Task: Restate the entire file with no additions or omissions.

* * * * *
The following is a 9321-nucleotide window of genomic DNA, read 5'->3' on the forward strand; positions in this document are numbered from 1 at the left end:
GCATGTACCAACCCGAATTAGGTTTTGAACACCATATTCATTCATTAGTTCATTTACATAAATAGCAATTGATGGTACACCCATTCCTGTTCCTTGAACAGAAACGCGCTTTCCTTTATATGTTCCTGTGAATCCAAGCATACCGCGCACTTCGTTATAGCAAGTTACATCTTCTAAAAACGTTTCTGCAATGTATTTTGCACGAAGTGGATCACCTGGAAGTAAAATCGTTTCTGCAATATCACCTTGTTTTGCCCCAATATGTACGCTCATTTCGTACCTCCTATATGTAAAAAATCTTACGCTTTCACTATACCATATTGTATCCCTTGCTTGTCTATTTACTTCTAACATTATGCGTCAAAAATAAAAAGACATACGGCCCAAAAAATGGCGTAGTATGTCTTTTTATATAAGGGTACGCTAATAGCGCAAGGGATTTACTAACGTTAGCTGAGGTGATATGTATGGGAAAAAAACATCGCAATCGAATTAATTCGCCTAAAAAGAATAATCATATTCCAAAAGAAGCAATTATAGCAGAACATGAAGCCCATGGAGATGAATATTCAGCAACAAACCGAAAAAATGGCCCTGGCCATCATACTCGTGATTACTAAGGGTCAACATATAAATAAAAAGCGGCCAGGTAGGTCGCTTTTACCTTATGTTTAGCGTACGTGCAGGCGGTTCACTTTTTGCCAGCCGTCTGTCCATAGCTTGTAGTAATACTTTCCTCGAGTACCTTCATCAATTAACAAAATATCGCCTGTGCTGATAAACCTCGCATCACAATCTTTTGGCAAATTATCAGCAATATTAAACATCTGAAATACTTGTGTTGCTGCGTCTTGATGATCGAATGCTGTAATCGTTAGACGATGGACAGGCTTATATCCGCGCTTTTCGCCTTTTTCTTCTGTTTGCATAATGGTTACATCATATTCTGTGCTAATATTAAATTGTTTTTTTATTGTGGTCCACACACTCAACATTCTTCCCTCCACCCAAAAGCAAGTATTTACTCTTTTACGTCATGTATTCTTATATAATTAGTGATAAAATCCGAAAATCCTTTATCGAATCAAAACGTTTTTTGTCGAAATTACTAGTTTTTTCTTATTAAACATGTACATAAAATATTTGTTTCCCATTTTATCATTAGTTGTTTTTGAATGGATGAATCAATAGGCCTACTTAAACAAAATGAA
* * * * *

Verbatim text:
The following is a 9321-nucleotide window of genomic DNA, read 5'->3' on the forward strand; positions in this document are numbered from 1 at the left end:
GCATGTACCAACCCGAATTAGGTTTTGAACACCATATTCATTCATTAGTTCATTTACATAAATAGCAATTGATGGTACACCCATTCCTGTTCCTTGAACAGAAACGCGCTTTCCTTTATATGTTCCTGTGAATCCAAGCATACCGCGCACTTCGTTATAGCAAGTTACATCTTCTAAAAACGTTTCTGCAATGTATTTTGCACGAAGTGGATCACCTGGAAGTAAAATCGTTTCTGCAATATCACCTTGTTTTGCCCCAATATGTACGCTCATTTCGTACCTCCTATATGTAAAAAATCTTACGCTTTCACTATACCATATTGTATCCCTTGCTTGTCTATTTACTTCTAACATTATGCGTCAAAAATAAAAAGACATACGGCCCAAAAAATGGCGTAGTATGTCTTTTTATATAAGGGTACGCTAATAGCGCAAGGGATTTACTAACGTTAGCTGAGGTGATATGTATGGGAAAAAAACATCGCAATCGAATTAATTCGCCTAAAAAGAATAATCATATTCCAAAAGAAGCAATTATAGCAGAACATGAAGCCCATGGAGATGAATATTCAGCAACAAACCGAAAAAATGGCCCTGGCCATCATACTCGTGATTACTAAGGGTCAACATATAAATAAAAAGCGGCCAGGTAGGTCGCTTTTACCTTATGTTTAGCGTACGTGCAGGCGGTTCACTTTTTGCCAGCCGTCTGTCCATAGCTTGTAGTAATACTTTCCTCGAGTACCTTCATCAATTAACAAAATATCGCCTGTGCTGATAAACCTCGCATCACAATCTTTTGGCAAATTATCAGCAATATTAAACATCTGAAATACTTGTGTTGCTGCGTCTTGATGATCGAATGCTGTAATCGTTAGACGATGGACAGGCTTATATCCGCGCTTTTCGCCTTTTTCTTCTGTTTGCATAATGGTTACATCATATTCTGTGCTAATATTAAATTGTTTTTTTATTGTGGTCCACACACTCAACATTCTTCCCTCCACCCAAAAGCAAGTATTTACTCTTTTACGTCATGTATTCTTATATAATTAGTGATAAAATCCGAAAATCCTTTATCGAATCAAAACGTTTTTTGTCGAAATTACTAGTTTTTTCTTATTAAACATGTACATAAAATATTTGTTTCCCATTTTATCATTAGTTGTTTTTGAATGGATGAATCAATAGGCCTACTTAAACAAAATGAA